emulating a assertion-proof service to a WCF service

Building a service with signatures (over timestamps) supported by tokens from an STS turns out to be straightforward –PROVIDED you totally ignore the ws2007federation binding (with its compexity concerning secure sessions, etc).

Much like the examples of signed SOAP messages we say being using in the CRM case, we see the same being used in our own demo API :


an unsigned body is supported by a signed timestamp (and a signed keyinfo); where the keyinfo lets the signature verification process for the header use the referenced token in the signature as support – in the key resolution process for the key that drives the symmetric signature checking.

To make this happen, the setup of server-side bindings and resolvers is relatively straightforward


resolvers for 1) token handlers (a WIFism), 2) cert trust point issuers (another WIFism), and 3) the local cert collection which which to do token decryption.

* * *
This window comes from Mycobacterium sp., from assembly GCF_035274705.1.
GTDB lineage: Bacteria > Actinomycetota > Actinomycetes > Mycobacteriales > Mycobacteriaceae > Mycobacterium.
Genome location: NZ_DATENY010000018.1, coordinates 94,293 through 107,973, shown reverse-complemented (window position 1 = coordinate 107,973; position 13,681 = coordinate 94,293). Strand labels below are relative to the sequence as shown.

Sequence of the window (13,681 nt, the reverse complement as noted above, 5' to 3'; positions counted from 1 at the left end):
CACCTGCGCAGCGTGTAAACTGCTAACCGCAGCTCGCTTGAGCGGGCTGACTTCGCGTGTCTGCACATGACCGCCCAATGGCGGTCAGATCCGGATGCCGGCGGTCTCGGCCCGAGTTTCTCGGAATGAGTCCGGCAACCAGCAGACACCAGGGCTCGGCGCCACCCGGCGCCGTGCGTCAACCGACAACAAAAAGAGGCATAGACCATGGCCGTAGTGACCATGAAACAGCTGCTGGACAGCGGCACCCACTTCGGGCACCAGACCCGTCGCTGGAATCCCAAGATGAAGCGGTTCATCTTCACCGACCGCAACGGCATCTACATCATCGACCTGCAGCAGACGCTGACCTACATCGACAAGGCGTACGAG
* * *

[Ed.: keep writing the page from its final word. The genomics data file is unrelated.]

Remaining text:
On the client side, for sue with channels and channels with issued tokens, we see the custom binding automatically formulated by svcutil, as it inspects the metadata of the service and that of ACS (which is our STS)


We see the almost-implied use of symmetric tokens of the ACS, whose proof keys then drive a symmetric signing process for the timestamp header. A full set of binding elements have to be supplied (messages, and https) so the binding is functionally complete.

Note that this binding induces the client to do the signing process, for a SOAP header, essentially. 

So WITHOUT adding any kind of protection mode to the contract/method, we have been getting a “signed request” all along – albeit one that didn’t sign the request body! The signed request establishes that the token assertion is properly asserted, by the party to whom it was issued. Moreover, the design of the “issuedTokenOverTransport” method bundles up the process of conforming one’s proof of the right “as an authorized device” to assert that token with SOAP messaging.


About home_pw

Computer Programmer who often does network administration with focus on security servers. Sometimes plays at slot machine programming.
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